I’ve been using Matchbox in one of its many forms for several years - almost as long as I have been using CodeIgniter - and it got to the point where I could not use CodeIgniter without it. After all this time I have finally found an alternative to handle my CodeIgniter applications modular structure.
Matchbox is a modular system written by Zacharias Knudsen - a very talented young developer who is sadly not as active as he used to be. Modular CodeIgniter basically means you can group your controllers, models and views for a specific section of the site together.
The new system I have been implementing to my applications is Modular Separation* by wiredesignz. Modular Separation is purely PHP 5 which gives it a slight edge over Matchbox from the get-go as it can leave out a lot of the extra PHP 4 support and go right for the much cleaner & quicker full OOP approach.
That said, dropping PHP 4 support by itself was not quite enough to make me want to drop Matchbox from my applications. Matchbox still had a few features over Modular Separation such as multiple module directories ( PyroCMS has both /modules and /core_modules) which helps to separate out different types of modules. After some pestering and nagging, wiredesignz added that feature (and a few others) and made Modular Separation seem much more appealing to me.
One of those brilliant features - added in 1.9 - is 404 routing. I have worked on many applications that like to control how the 404 works. This could be for many reasons, be it sending the user to a controller that has a full design instead of the usual R.B.O.D 404 page, or it could be for more advanced systems that use some sort of page manager: E.g http://example.com/page-name.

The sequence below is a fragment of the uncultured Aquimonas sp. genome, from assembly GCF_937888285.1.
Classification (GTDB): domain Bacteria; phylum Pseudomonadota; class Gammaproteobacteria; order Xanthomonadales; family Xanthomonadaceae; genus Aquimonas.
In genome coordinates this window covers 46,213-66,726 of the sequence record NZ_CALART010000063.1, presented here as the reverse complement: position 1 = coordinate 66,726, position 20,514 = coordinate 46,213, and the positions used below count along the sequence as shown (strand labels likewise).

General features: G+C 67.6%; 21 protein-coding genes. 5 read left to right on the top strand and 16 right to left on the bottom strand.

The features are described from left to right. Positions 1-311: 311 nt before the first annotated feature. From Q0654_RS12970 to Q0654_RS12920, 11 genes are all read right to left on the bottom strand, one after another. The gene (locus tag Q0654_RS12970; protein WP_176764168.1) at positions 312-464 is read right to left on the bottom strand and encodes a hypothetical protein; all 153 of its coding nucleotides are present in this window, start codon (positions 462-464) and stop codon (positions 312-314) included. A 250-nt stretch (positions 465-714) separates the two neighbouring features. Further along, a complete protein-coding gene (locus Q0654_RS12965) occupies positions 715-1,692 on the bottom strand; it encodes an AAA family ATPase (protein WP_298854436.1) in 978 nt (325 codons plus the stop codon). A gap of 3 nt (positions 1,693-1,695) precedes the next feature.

$route['404'] = 'pages';
That route will send any 404 errors off the the pages module. More routing can be done from withing the module as Modular Separation supports another brilliant feature: modular routing.
Modular routing for CodeIgniter is nothing new - I wrote a simple patch to support modular routes in Matchbox a while back and the feature eventually made it into Matchbox 2. Zacharias and I both used a very similar approach, which was effectively adding extra routes into the main $routes array.
Modular Separation will match a result in the main config/routes.php file, then look at the module to see if any more routes match the routed URL. This means you can keep general rules in the global file, then module specific rules can be kept in the module itself. Keeping control of a modules routes to the specific module is brilliant and cuts down on the possibility of routes conflicting with each other too.
PyroCMS has now been converted to use Modular Separation and it has shaved a few 100ths of a second off here and there. That’s good enough for me, especially as I now have fewer extended libraries in my applications/libraries folder.
I am not suggestion you drop Matchbox right now, I have no idea where is going and I may some day switch back. Right now however, I will be using Modular Separation and suggest you give it a try if you are starting a new project.
* Confusingly, Matchbox used to be called Modular Separation a year or two back, so be careful when looking around the web for details. The forum thread to look for help on the new Modular Separation (PHP 5) by wiredesignz is this one.